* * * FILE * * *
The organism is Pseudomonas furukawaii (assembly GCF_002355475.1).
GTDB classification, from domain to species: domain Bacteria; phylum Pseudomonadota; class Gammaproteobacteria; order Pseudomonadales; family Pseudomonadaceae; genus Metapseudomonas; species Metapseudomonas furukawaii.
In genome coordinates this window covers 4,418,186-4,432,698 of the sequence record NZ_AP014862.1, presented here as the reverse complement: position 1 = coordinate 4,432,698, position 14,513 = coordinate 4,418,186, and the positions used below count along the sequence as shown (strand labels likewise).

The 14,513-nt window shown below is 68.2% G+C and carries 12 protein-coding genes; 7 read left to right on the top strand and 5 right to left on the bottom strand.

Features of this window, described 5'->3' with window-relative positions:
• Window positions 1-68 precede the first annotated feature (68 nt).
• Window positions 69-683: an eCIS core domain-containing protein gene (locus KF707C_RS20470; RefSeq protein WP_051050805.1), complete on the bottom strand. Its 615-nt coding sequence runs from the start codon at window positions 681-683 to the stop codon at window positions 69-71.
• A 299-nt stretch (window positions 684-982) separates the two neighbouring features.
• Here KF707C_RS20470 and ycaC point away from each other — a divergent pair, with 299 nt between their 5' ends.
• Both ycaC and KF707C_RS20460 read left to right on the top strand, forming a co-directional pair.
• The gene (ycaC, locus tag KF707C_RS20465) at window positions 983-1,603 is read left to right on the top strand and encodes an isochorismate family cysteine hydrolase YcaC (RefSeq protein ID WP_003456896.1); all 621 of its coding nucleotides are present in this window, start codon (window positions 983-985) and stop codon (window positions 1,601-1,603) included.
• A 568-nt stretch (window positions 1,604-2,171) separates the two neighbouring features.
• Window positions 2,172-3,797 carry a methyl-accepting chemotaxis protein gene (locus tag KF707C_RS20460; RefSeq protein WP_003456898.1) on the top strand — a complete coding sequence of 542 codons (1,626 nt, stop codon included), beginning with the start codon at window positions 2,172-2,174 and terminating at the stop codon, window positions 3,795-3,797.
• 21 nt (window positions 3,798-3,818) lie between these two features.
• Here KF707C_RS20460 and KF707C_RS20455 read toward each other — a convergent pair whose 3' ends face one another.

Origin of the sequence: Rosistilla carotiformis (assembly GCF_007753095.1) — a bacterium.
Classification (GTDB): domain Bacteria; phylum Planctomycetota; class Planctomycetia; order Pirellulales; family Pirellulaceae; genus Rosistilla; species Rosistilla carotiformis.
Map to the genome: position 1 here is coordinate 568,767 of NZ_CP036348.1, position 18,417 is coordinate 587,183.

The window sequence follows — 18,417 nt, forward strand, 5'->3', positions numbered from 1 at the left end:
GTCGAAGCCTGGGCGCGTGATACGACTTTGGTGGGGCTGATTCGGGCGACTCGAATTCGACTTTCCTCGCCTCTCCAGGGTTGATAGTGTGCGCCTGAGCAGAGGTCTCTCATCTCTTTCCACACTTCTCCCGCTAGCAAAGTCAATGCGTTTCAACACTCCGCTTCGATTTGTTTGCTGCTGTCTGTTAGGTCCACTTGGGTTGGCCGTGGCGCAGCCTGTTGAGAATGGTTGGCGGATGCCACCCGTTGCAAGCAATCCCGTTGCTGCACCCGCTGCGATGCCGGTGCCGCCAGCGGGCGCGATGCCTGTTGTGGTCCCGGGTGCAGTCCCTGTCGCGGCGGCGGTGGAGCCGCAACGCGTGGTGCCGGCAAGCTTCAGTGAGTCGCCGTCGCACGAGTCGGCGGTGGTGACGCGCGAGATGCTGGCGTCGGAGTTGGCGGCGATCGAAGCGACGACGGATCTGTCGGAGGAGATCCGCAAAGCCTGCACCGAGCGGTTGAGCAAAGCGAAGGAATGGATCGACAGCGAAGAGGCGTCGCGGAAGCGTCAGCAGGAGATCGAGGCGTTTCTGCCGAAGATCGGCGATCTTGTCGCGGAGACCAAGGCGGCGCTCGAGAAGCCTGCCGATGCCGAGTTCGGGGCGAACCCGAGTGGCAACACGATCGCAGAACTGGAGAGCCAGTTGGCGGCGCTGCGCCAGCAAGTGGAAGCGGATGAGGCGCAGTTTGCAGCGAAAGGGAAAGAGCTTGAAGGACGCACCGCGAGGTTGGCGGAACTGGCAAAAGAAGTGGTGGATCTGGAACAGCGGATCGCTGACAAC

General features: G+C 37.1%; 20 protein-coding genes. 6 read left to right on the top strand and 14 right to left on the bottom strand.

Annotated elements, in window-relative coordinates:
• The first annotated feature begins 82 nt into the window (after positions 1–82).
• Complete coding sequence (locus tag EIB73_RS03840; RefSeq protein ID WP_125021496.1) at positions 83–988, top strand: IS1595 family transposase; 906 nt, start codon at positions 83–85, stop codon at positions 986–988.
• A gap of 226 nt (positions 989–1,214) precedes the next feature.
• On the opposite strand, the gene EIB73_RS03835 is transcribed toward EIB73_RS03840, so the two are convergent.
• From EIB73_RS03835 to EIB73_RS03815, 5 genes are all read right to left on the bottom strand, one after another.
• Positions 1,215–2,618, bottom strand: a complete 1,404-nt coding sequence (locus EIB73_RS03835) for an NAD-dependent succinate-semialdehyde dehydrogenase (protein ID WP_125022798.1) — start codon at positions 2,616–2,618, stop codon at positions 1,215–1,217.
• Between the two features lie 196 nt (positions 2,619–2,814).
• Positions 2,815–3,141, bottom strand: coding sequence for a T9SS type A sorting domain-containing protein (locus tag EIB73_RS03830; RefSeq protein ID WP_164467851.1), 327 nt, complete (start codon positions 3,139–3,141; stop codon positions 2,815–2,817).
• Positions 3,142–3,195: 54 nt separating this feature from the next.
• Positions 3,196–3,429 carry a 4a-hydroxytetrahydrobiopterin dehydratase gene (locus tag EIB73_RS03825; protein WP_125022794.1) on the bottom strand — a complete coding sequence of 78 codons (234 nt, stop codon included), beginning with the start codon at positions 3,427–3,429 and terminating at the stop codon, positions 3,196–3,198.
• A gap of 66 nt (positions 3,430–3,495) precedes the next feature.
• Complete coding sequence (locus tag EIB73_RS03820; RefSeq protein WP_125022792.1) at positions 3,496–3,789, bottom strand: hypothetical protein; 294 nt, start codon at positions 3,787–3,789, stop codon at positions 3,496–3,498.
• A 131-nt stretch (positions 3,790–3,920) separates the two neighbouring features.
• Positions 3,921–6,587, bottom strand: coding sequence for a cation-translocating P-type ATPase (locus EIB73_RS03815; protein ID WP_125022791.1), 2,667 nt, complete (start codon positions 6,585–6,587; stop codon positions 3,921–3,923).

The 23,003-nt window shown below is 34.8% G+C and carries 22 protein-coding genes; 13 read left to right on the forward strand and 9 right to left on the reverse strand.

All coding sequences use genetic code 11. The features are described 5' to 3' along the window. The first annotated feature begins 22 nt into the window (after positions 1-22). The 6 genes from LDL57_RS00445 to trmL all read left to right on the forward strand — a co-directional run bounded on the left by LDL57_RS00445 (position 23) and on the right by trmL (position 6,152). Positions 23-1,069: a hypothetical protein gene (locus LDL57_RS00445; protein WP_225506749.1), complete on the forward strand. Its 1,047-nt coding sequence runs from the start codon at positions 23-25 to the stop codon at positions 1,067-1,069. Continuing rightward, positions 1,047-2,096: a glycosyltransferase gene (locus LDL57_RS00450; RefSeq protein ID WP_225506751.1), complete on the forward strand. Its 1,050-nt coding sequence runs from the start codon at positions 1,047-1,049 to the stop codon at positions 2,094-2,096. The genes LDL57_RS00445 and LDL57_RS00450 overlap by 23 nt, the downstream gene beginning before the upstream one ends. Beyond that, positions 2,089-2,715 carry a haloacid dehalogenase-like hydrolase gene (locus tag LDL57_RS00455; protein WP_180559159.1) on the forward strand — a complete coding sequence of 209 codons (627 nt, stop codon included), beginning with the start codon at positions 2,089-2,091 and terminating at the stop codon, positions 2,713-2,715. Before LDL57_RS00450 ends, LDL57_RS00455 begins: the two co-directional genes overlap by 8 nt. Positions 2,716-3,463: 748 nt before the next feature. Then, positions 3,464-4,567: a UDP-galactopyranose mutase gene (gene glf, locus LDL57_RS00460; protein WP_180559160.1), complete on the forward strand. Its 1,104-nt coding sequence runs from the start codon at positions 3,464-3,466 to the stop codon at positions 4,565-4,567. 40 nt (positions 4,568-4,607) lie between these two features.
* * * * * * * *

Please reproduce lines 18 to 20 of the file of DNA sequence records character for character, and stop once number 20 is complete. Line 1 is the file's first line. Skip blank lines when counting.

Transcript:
Map to the genome: position 1 here is coordinate 568,767 of NZ_CP036348.1, position 18,417 is coordinate 587,183.

The window sequence follows — 18,417 nt, forward strand, 5'->3', positions numbered from 1 at the left end:
GTCGAAGCCTGGGCGCGTGATACGACTTTGGTGGGGCTGATTCGGGCGACTCGAATTCGACTTTCCTCGCCTCTCCAGGGTTGATAGTGTGCGCCTGAGCAGAGGTCTCTCATCTCTTTCCACACTTCTCCCGCTAGCAAAGTCAATGCGTTTCAACACTCCGCTTCGATTTGTTTGCTGCTGTCTGTTAGGTCCACTTGGGTTGGCCGTGGCGCAGCCTGTTGAGAATGGTTGGCGGATGCCACCCGTTGCAAGCAATCCCGTTGCTGCACCCGCTGCGATGCCGGTGCCGCCAGCGGGCGCGATGCCTGTTGTGGTCCCGGGTGCAGTCCCTGTCGCGGCGGCGGTGGAGCCGCAACGCGTGGTGCCGGCAAGCTTCAGTGAGTCGCCGTCGCACGAGTCGGCGGTGGTGACGCGCGAGATGCTGGCGTCGGAGTTGGCGGCGATCGAAGCGACGACGGATCTGTCGGAGGAGATCCGCAAAGCCTGCACCGAGCGGTTGAGCAAAGCGAAGGAATGGATCGACAGCGAAGAGGCGTCGCGGAAGCGTCAGCAGGAGATCGAGGCGTTTCTGCCGAAGATCGGCGATCTTGTCGCGGAGACCAAGGCGGCGCTCGAGAAGCCTGCCGATGCCGAGTTCGGGGCGAACCCGAGTGGCAACACGATCGCAGAACTGGAGAGCCAGTTGGCGGCGCTGCGCCAGCAAGTGGAAGCGGATGAGGCGCAGTTTGCAGCGAAAGGGAAAGAGCTTGAAGGACGCACCGCGAGGTTGGCGGAACTGGCAAAAGAAGTGGTGGATCTGGAACAGCGGATCGCTGACAAC